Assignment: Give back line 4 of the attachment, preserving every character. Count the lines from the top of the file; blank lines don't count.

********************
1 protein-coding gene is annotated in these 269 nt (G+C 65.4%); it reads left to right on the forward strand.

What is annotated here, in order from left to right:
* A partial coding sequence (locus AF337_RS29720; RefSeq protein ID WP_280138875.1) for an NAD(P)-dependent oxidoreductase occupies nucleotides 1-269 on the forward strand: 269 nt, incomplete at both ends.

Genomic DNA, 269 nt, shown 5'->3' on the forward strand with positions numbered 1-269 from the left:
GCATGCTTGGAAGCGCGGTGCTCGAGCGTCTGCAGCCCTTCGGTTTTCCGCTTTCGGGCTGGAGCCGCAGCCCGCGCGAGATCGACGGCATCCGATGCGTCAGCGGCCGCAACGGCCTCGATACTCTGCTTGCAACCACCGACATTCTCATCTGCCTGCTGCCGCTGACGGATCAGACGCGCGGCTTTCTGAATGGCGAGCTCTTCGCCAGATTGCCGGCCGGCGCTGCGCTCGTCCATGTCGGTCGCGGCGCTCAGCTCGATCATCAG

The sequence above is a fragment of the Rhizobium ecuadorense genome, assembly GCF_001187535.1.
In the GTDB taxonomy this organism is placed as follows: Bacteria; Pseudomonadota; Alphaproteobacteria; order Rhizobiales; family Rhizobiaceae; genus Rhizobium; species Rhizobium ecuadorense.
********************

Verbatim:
Genomic DNA, 269 nt, shown 5'->3' on the forward strand with positions numbered 1-269 from the left: